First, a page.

New Mandolin

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New Mandolin

Postby Mark Wybierala » Sat Sep 14, 2019 5:17 pm

I built a couple of electric octave mandolins and did a number of conversions of electric guitars to octave mandolin. I just got interested in these. The also sell quite well since there isn't a lot of these things out there. I started taking on-line mandolin lessons and ran into trouble learning while using my octave mandolin for obvious reasons. I needed a mandolin and this is what I came up with.
Attachments
M1Sm.jpg
Mahogany body with bookmatched ash back cap. Mahogany/Maple/Mahogany neck with a Persimmon lacquered fretboard with a conventional one-way trussrod. Handmade brass/stainless bridge. Handmade P90 type pickup. .090 tortoise celluloid pickguard. Grover sta-tite tuners.
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Re: New Mandolin

Postby Mark Wybierala » Sat Sep 14, 2019 5:33 pm

The bridge and the pickup. All of the bridge material/parts is from McMasterCarr. I have a cheap X/Y table on my drill press which made this possible. Shaping the saddles is the most difficult part. I made an error in my math so the first one I built was just a little too wide son I had to make another. Once you get the numbers figured out, it isn't that difficult to make.

The pickup is a P90 style/magnet configuration. Persimmon and bakelite bobbin using aluminum spacers. 11,000 turns of #42 wire resulting in a dc resistance of about 7.7K. A pair of alico magnets from allparts. I wrapped the coil in cotton string and then wax potted it. The lead wire is cloth insulated shielded wire from allparts. I think the pickup is too hot and brittle for my tastes and I'll probably wind another with 8,500 turns. If I back down on the 500K volume pot it sounds much better.
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M2sm.jpg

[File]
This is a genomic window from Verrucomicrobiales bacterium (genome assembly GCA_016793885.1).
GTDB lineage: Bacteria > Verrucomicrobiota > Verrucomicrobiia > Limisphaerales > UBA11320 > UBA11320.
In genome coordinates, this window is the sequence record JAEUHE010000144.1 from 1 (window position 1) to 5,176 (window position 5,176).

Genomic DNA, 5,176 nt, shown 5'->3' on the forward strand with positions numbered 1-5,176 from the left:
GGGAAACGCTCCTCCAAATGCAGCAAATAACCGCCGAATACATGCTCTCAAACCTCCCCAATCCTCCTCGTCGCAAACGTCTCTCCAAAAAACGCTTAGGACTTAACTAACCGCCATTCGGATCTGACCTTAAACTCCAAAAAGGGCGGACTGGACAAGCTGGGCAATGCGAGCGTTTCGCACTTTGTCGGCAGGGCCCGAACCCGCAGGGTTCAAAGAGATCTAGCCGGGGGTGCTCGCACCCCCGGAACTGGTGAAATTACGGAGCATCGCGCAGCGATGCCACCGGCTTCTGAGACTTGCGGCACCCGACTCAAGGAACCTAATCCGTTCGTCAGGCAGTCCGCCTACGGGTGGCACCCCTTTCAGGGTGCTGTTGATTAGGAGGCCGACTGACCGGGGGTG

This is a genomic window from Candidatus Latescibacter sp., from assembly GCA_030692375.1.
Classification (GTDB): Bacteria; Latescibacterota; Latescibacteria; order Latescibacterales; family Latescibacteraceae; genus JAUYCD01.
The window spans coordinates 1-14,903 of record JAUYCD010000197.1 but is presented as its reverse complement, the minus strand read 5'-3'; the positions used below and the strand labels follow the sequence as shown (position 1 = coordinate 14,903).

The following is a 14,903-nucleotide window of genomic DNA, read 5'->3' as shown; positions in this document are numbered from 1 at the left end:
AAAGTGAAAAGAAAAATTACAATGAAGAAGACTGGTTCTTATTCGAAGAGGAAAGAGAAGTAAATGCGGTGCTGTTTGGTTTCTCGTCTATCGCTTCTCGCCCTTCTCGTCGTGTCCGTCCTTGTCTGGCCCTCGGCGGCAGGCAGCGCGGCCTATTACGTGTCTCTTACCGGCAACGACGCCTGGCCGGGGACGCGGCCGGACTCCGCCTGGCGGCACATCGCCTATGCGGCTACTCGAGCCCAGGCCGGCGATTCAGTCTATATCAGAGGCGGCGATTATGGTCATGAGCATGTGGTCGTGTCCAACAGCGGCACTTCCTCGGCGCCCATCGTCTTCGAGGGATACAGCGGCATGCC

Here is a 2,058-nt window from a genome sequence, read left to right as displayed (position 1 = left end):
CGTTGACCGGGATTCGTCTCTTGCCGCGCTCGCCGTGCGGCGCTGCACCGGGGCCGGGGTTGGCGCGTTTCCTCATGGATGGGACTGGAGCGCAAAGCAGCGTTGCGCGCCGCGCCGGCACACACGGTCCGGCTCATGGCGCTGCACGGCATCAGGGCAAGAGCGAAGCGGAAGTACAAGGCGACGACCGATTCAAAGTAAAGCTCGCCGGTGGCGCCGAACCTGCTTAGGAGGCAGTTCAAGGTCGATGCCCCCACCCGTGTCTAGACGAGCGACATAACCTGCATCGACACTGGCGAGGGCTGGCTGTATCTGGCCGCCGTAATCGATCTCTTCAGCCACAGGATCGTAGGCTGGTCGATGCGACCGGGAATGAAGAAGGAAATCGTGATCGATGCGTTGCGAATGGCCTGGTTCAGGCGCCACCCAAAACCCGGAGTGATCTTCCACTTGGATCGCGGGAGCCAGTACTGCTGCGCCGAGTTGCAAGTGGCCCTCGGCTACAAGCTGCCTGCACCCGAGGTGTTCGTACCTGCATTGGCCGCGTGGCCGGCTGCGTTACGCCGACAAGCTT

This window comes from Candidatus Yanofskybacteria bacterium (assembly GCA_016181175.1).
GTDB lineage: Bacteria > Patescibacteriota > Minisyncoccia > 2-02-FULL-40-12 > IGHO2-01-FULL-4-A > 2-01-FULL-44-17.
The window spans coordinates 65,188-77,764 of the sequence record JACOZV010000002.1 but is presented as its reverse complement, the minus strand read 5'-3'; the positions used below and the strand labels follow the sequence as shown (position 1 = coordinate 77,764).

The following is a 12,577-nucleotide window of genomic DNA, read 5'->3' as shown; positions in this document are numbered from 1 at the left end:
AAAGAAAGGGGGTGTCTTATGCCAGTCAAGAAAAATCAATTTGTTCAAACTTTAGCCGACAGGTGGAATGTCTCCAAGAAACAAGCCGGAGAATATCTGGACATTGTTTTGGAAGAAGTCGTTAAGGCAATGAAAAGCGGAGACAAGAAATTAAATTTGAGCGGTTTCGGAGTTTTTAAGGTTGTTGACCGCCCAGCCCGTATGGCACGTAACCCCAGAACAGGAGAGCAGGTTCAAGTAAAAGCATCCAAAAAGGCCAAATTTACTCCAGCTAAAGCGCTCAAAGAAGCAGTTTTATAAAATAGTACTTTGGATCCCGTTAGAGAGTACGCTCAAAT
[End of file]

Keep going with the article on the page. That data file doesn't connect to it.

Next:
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Re: New Mandolin

Postby Mark Wybierala » Sat Sep 14, 2019 5:56 pm

The neck is set into the back of the body and a cap covers the joint. This is a Rickenbacker design of neck joint and I like it a lot. Its very easy to do with a lot of process advantages. Its very easy to measure your neck angle and adjust it before you commit to glue and clamps. Ric doesn't run the back cap over the heel of the neck like I did. The result of this joint is a super strong and rigid structure. You can make the tenon as long as you want -- even neck through if you want.

The little dots on the back of the neck... This was a prototype and I needed to measure/verify how deep the curved trussrod was from the back.
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M3Sm.jpg
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Re: New Mandolin

Postby Clay Schaeffer » Sun Sep 15, 2019 9:53 am

Nice looking Mando. Do doubled strings sound different than single on an electric instrument?
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Re: New Mandolin

Postby Mark Wybierala » Sun Sep 15, 2019 10:25 am

Yes. With chop chords not so much but the pairs can’t help but add a unique character. The solid body is missing a huge amount of mandolin flavor but having the pairs retains an element that is lost with single strings. The difference is the same as a typical electric guitar compared to a 12-string electric guitar - it’s quite a different sound.
Understand that I’ve always been a student of building electric guitars and this is the direction I’ve come from rather than being a mandolin maker moving to electric mandolins. I have a lot to learn. I should almost be posting this in the solid body guitar section with my contemporaries but I want to stay here and get feedback from the mandolin folks. I need to find an accomplished mandolin player locally who can provide me with constructive feedback.
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Re: New Mandolin

Postby Barry Daniels » Mon Sep 16, 2019 9:35 pm

Mark, I really like the mandolin but I have to tell you that I don't like the bridge (unless this was just a prototype). Too much going on there just to have intonation. Once the intonation is determined, a stream line, hand carved wooden bridge (with fixed compensation) would be much more elegant and might help with the brittle sound.
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Re: New Mandolin